Consider as failing every school – public, charter, private, whatever – that assumes that corporately produced, standardized tests say something important about something important. Using test scores to guide education policy makes about as much sense as using the horoscope of whoever happens to be Secretary of State to guide US foreign policy.
That standardized tests are a useful tool for guiding education reform is a myth, pure and simple – a myth constructed from ignorance and perpetuated by misinformation, or conjured from hope and reinforced by cherry-picked data.
I grew up in Appalachia where the old adage, “You can’t make a silk purse out of sow’s ear” was familiar speech. Standardized tests are a “sow’s ear.” The only things they can measure accurately are random bits of information stored in short-term memory.
But even if every kid remembered everything taught, it’s hard to imagine a more wasteful use of teacher and learner time and taxpayer money than preparing for and taking standardized tests.
When the world changed little or not at all from generation to generation and nearly everyone was illiterate, unaided memory was essential. What needed to be known existed in the memories of the elders, and the young, living in that static world, either learned it from them or suffered the consequences.
That era is long gone. It’s over. Finished. It began to end when writing was developed, and its demise proceeded with the invention of the printing press, cheap books, photography, moving pictures, television, the Internet, search engines, and other means of information gathering and archiving. In today’s world, tests of unaided memory are about as useful as (insert another Appalachian slang expression having to do with the anatomy of boar hogs).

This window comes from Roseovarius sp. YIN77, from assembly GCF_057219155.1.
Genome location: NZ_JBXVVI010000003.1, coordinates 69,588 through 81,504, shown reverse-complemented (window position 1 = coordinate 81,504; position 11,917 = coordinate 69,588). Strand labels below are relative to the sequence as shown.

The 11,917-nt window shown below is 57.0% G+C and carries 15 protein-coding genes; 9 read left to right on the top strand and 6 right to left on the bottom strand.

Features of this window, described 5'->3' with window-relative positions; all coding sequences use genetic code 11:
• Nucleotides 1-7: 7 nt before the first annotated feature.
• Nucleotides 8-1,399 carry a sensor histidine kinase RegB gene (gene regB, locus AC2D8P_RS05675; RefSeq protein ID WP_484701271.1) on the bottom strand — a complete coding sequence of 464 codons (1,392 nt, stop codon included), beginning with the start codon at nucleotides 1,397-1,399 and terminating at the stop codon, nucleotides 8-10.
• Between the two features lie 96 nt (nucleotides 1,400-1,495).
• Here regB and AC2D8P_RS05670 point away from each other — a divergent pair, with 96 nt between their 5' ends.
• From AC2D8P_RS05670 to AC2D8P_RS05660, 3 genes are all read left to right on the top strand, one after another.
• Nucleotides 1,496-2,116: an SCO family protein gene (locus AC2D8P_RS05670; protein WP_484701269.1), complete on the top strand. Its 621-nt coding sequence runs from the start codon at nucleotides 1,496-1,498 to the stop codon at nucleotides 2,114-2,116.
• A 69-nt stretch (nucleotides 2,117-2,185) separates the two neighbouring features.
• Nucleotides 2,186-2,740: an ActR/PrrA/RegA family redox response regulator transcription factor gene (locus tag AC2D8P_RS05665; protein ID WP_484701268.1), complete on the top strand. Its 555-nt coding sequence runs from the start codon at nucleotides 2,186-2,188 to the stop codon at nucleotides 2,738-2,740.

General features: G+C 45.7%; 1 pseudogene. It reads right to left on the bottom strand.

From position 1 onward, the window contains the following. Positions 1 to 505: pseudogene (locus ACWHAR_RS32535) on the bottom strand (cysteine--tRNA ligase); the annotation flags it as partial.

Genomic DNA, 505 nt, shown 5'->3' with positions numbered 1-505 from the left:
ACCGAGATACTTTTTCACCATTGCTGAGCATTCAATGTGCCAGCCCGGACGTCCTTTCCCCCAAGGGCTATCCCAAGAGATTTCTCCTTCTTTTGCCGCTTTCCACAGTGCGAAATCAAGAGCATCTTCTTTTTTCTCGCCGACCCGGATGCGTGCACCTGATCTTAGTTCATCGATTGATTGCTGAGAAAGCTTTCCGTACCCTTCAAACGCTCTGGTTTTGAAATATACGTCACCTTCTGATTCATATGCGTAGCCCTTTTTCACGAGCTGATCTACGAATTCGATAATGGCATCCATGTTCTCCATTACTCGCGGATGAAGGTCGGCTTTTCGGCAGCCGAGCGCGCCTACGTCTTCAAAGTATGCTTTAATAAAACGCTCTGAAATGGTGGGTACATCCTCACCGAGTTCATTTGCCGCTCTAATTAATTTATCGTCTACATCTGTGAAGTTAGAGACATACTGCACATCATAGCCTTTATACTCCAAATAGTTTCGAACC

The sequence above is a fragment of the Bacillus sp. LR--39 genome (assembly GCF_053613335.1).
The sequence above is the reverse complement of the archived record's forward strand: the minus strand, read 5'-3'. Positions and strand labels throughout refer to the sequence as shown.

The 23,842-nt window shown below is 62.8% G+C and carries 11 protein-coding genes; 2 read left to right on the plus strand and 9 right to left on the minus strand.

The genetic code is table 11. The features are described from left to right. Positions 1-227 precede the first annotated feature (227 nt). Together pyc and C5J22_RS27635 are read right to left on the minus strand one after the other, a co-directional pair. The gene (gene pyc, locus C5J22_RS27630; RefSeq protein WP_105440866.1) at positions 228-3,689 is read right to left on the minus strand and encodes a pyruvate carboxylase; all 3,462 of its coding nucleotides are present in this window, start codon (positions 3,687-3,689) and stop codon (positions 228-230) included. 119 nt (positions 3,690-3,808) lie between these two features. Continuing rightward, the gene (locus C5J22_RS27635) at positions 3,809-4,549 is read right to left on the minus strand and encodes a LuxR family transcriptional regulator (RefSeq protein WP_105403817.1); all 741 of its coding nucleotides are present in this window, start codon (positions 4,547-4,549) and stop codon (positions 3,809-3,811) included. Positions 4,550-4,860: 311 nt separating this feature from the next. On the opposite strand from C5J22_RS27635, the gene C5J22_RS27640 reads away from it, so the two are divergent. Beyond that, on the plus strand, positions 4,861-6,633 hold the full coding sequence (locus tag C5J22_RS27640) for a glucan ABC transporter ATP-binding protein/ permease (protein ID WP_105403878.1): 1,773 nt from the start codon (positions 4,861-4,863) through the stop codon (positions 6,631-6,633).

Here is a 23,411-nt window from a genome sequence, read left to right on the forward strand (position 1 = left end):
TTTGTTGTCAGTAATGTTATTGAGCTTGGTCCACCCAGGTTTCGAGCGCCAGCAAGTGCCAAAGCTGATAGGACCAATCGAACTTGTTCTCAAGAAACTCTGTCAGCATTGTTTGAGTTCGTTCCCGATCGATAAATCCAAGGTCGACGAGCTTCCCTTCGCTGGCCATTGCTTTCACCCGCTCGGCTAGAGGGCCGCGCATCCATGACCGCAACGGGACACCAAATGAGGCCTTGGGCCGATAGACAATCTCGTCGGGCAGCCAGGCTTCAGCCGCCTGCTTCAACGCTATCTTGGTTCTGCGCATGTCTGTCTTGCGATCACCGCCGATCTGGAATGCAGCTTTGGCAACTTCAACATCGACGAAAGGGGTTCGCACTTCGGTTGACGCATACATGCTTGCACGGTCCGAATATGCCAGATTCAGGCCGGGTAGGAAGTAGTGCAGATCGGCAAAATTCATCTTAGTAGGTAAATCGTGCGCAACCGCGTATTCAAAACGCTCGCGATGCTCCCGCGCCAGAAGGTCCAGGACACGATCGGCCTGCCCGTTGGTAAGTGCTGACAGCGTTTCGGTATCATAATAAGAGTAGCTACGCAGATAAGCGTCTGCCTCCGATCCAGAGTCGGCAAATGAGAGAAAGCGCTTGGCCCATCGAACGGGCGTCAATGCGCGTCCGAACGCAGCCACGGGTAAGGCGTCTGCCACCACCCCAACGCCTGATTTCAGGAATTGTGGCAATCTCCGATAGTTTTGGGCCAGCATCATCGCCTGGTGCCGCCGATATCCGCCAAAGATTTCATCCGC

Standardized, subject-matter tests are worse than a waste. We’re spending billions of dollars and instructional hours on a tool that measures one thought process to the neglect of all others, wreaks havoc on the minds and emotions of teachers and learners, and diverts attention from a fundamental, ignored problem.
That problem? Longshoreman and college professor Eric Hoffer summed it up a lifetime ago. Because the world is dynamic, the future belongs not to the learned but to learners.
Read that sentence again. Then read it again. Even if standardized tests didn’t cost billions, even if they yielded something that teachers didn’t already know, even if they hadn’t narrowed the curriculum down to joke level, even if they weren’t the main generators of educational drivel, even if they weren’t driving the best teachers out of the profession, they should be abandoned because they measure the wrong thing.
The future belongs not to the learned but to learners. American education isn’t designed to produce learners, and the proof of that contention is the standardized test.
America’s system of education is designed to clone the learned. And motivated either by ignorance or greed, the wealthy and powerful, using educationally naïve celebrities as fronts, are spending obscene amounts of money to convince politicians, pundits, policymakers, and the public that this is a good and necessary thing.
Thus far, they’ve been wildly successful. If they’re not stopped, those now sitting in our classrooms won’t just witness America’s descent into Third World status, they’ll accelerate it.
On a somewhat lighter note, and in the spirit of the season, below is a link to a free gift – a complete, down-loadable book. It’s not my new What’s Worth Learning?, but it’s perhaps more appropriate for days made busy by holiday preparation: http://www.marionbrady.com/documents/TheRoadtoHell.pdf
This article was originally published in Washington Post’s Answer Sheet Blog.
Image: dustysparrow on Etsy